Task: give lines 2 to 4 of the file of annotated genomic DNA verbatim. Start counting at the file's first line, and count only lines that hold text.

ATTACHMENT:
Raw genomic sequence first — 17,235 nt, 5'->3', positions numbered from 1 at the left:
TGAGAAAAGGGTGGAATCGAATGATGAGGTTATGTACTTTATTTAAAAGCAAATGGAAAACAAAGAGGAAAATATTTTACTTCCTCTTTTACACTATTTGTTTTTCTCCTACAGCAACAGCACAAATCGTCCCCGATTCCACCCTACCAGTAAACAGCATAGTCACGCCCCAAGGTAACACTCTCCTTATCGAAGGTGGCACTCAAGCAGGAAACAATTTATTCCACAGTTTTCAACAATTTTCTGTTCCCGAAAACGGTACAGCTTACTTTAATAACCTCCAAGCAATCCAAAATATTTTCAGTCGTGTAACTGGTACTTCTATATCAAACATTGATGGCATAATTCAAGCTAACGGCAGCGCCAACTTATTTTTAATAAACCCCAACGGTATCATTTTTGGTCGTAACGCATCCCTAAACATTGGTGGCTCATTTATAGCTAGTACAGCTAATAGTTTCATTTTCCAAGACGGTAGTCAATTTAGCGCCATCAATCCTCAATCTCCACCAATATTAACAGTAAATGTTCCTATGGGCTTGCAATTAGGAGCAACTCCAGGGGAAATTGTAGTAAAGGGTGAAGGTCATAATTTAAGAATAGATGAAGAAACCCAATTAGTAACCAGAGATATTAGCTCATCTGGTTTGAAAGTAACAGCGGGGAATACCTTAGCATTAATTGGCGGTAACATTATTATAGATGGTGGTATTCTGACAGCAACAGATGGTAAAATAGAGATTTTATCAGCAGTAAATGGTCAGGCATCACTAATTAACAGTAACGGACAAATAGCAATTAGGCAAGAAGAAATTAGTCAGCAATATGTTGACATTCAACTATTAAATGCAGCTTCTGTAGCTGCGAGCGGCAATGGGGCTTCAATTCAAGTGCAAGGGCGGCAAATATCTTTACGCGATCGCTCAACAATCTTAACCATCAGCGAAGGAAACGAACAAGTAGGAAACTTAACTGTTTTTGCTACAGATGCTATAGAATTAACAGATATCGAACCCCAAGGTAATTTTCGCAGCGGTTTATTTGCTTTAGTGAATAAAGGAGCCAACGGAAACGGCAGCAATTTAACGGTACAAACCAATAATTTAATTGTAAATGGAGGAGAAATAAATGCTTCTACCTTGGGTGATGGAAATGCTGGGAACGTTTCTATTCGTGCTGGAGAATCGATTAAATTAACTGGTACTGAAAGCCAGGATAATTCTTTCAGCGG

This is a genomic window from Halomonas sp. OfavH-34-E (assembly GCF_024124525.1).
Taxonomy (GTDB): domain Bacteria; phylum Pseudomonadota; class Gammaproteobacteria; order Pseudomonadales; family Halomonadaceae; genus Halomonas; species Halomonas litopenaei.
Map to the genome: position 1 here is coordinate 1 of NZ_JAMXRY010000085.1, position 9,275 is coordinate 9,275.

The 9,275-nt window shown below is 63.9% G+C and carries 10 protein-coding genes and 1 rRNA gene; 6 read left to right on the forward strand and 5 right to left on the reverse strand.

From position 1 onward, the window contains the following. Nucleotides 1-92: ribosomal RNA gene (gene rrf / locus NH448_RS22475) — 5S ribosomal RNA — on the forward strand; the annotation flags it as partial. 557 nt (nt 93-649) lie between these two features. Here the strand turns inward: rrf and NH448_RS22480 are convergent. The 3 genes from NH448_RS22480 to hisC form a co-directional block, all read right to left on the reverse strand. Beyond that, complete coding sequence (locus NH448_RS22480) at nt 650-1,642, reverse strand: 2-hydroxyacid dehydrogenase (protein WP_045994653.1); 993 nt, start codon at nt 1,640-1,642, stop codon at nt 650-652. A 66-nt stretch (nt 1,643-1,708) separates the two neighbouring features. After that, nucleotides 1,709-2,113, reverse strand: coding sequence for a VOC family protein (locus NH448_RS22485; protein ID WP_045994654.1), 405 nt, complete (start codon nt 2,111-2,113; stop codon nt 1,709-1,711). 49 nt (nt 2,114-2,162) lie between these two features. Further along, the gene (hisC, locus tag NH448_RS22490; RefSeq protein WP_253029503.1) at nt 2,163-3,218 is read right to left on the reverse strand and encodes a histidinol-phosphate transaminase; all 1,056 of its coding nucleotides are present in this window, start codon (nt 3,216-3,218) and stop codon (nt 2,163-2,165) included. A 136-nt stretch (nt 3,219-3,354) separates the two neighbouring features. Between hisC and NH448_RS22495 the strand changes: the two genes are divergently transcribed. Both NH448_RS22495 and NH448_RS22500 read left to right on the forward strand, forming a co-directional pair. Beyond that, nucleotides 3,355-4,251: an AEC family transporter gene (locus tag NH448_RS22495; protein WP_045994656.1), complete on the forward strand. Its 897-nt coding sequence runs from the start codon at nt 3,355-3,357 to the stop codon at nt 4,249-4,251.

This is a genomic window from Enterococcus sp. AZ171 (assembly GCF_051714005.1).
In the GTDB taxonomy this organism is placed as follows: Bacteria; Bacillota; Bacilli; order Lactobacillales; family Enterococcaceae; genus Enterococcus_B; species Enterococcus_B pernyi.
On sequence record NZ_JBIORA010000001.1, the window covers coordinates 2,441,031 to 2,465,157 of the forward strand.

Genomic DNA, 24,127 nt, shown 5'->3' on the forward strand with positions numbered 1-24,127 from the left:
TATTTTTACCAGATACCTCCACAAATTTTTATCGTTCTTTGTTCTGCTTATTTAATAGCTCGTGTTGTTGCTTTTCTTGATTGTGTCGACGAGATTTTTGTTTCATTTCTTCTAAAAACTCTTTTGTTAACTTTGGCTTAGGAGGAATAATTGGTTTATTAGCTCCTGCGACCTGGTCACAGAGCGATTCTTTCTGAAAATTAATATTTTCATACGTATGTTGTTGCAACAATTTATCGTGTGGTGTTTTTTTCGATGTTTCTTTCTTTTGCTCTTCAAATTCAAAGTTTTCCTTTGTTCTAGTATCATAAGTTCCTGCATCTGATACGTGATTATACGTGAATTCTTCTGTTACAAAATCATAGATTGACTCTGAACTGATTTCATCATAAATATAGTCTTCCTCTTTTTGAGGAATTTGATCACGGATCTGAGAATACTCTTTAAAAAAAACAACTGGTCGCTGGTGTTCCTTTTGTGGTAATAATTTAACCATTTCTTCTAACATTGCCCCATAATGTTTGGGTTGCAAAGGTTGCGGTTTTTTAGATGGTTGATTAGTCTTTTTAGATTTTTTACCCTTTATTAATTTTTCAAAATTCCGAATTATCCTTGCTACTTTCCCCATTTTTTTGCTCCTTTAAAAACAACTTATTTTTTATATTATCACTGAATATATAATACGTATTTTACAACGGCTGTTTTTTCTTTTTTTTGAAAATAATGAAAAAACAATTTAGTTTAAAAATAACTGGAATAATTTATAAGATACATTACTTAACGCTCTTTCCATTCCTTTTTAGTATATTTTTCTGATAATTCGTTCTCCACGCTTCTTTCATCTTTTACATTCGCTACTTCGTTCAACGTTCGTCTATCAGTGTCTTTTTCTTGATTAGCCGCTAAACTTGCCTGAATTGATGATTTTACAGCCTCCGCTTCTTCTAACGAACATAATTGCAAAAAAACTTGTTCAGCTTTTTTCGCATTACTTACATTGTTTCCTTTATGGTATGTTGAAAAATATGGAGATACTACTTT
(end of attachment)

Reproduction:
TGAGAAAAGGGTGGAATCGAATGATGAGGTTATGTACTTTATTTAAAAGCAAATGGAAAACAAAGAGGAAAATATTTTACTTCCTCTTTTACACTATTTGTTTTTCTCCTACAGCAACAGCACAAATCGTCCCCGATTCCACCCTACCAGTAAACAGCATAGTCACGCCCCAAGGTAACACTCTCCTTATCGAAGGTGGCACTCAAGCAGGAAACAATTTATTCCACAGTTTTCAACAATTTTCTGTTCCCGAAAACGGTACAGCTTACTTTAATAACCTCCAAGCAATCCAAAATATTTTCAGTCGTGTAACTGGTACTTCTATATCAAACATTGATGGCATAATTCAAGCTAACGGCAGCGCCAACTTATTTTTAATAAACCCCAACGGTATCATTTTTGGTCGTAACGCATCCCTAAACATTGGTGGCTCATTTATAGCTAGTACAGCTAATAGTTTCATTTTCCAAGACGGTAGTCAATTTAGCGCCATCAATCCTCAATCTCCACCAATATTAACAGTAAATGTTCCTATGGGCTTGCAATTAGGAGCAACTCCAGGGGAAATTGTAGTAAAGGGTGAAGGTCATAATTTAAGAATAGATGAAGAAACCCAATTAGTAACCAGAGATATTAGCTCATCTGGTTTGAAAGTAACAGCGGGGAATACCTTAGCATTAATTGGCGGTAACATTATTATAGATGGTGGTATTCTGACAGCAACAGATGGTAAAATAGAGATTTTATCAGCAGTAAATGGTCAGGCATCACTAATTAACAGTAACGGACAAATAGCAATTAGGCAAGAAGAAATTAGTCAGCAATATGTTGACATTCAACTATTAAATGCAGCTTCTGTAGCTGCGAGCGGCAATGGGGCTTCAATTCAAGTGCAAGGGCGGCAAATATCTTTACGCGATCGCTCAACAATCTTAACCATCAGCGAAGGAAACGAACAAGTAGGAAACTTAACTGTTTTTGCTACAGATGCTATAGAATTAACAGATATCGAACCCCAAGGTAATTTTCGCAGCGGTTTATTTGCTTTAGTGAATAAAGGAGCCAACGGAAACGGCAGCAATTTAACGGTACAAACCAATAATTTAATTGTAAATGGAGGAGAAATAAATGCTTCTACCTTGGGTGATGGAAATGCTGGGAACGTTTCTATTCGTGCTGGAGAATCGATTAAATTAACTGGTACTGAAAGCCAGGATAATTCTTTCAGCGG

This is a genomic window from Halomonas sp. OfavH-34-E (assembly GCF_024124525.1).
Taxonomy (GTDB): domain Bacteria; phylum Pseudomonadota; class Gammaproteobacteria; order Pseudomonadales; family Halomonadaceae; genus Halomonas; species Halomonas litopenaei.